So, every day, the office is full of printing and online search related activities with students coming to pick their assignments in an alternating manner. With such activities, our sponsored children are kept busy and are properly engaged in studies while at home. However, we also have several reports of children who are unable to study at home even with learning materials because the home environment is not conducive for studies. It is also proper to note that toners/ printing ink have gone scarce in Nairobi in the last few weeks and the few that are available are very costly. Many people are printing all over Kenya and the demand for toners have skyrocketed."
Covid-19 and the girl child in Kibera
"In January 2020, the Education Cabinet Secretary in Kenya set foot in the slums to rescue some girls who had failed to join high school. They were three. He took them personally and escorted them to the schools then sponsored their education. This kind and proactive action from the government was celebrated throughout Kenya. However, when the C-19 came in, all the schools closed and all children were sent back home. Recently on the national television during a presser, the Education Cabinet Secretary announced publicly that all the three girls he had rescued from the slums and took to school in January are now pregnant. He sounded disappointed and helpless. He blamed the society and in particular parents of the and told parents that they had no business creating children if they do not have time for them. The Cabinet Secretary may not however been made aware that this was just but a tip of an iceberg. Girls in the slums are suffering and particularly in the hands of abusive and caregivers. It may also be noted that children are always abandoned or neglected due to economic reasons for that matter. That the parent/s are so much busy looking for income that the children spend alone by themselves the whole day without any adult.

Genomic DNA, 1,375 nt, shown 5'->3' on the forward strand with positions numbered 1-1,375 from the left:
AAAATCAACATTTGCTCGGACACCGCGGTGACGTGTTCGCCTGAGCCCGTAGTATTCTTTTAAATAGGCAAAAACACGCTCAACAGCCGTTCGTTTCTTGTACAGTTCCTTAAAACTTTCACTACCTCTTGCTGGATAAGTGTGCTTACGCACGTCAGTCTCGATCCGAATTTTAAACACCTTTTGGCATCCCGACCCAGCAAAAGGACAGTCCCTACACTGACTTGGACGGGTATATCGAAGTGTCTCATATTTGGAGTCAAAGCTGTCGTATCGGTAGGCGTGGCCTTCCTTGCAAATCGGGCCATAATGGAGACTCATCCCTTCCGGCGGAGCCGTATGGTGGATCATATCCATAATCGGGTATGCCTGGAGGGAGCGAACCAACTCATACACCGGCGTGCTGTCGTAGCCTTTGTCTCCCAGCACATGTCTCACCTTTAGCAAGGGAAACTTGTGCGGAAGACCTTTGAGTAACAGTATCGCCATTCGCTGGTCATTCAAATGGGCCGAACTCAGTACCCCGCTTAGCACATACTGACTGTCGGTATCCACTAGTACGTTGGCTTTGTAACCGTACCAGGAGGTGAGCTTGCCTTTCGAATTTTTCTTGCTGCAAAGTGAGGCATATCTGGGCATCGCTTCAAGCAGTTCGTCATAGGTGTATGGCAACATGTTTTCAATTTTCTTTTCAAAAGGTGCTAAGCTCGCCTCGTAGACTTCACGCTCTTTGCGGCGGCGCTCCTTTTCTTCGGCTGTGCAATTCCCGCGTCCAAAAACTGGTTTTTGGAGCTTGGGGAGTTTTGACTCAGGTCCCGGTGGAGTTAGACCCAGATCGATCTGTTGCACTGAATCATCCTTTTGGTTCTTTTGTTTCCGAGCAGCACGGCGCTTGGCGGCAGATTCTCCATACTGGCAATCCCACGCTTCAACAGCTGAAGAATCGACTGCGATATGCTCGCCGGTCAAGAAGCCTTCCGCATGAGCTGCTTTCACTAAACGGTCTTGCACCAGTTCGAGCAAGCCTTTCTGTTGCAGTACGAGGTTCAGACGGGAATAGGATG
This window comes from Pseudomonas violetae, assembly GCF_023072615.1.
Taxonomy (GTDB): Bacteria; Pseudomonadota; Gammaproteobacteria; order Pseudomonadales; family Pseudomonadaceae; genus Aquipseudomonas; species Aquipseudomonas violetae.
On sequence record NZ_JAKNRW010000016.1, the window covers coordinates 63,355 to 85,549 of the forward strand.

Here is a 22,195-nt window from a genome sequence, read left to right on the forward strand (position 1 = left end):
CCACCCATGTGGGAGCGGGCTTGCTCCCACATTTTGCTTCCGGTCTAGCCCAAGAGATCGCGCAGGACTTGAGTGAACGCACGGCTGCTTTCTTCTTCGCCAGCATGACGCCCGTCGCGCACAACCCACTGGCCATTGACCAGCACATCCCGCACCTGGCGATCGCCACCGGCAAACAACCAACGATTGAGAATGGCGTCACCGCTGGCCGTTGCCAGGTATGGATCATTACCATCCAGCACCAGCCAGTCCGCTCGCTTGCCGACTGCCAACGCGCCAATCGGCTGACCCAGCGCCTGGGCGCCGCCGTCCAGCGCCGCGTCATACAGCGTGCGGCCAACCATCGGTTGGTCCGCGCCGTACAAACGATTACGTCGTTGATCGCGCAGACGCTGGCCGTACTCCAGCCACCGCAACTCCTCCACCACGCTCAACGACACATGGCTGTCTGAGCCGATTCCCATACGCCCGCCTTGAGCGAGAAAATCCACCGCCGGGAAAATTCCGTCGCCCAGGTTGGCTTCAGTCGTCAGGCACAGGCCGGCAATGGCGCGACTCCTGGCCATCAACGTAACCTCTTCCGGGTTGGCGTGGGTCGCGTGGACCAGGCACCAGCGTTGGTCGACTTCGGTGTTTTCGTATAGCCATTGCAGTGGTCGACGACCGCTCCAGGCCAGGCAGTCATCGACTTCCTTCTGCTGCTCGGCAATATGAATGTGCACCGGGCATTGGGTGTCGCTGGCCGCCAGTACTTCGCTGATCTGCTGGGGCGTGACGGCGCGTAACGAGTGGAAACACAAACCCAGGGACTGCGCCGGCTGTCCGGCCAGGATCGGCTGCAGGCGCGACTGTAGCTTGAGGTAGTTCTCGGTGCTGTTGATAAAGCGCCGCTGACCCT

The Cabinet Secretary may not know the pain of a widower and a loving father such as John (Name Changed) who is employed as a day guard and works the whole day without spending any time with his teenage daughters. However, much John would like to spend quality time with the children, he is unable because work is waiting for him. Of course he does not know the pains of someone like Jane (Name changed), who is a single parent and has got to go to work the whole day and leaves her 14-year-old girl to take care of the younger siblings the whole day because if she does not go out to look for job, the four children will sleep hungry.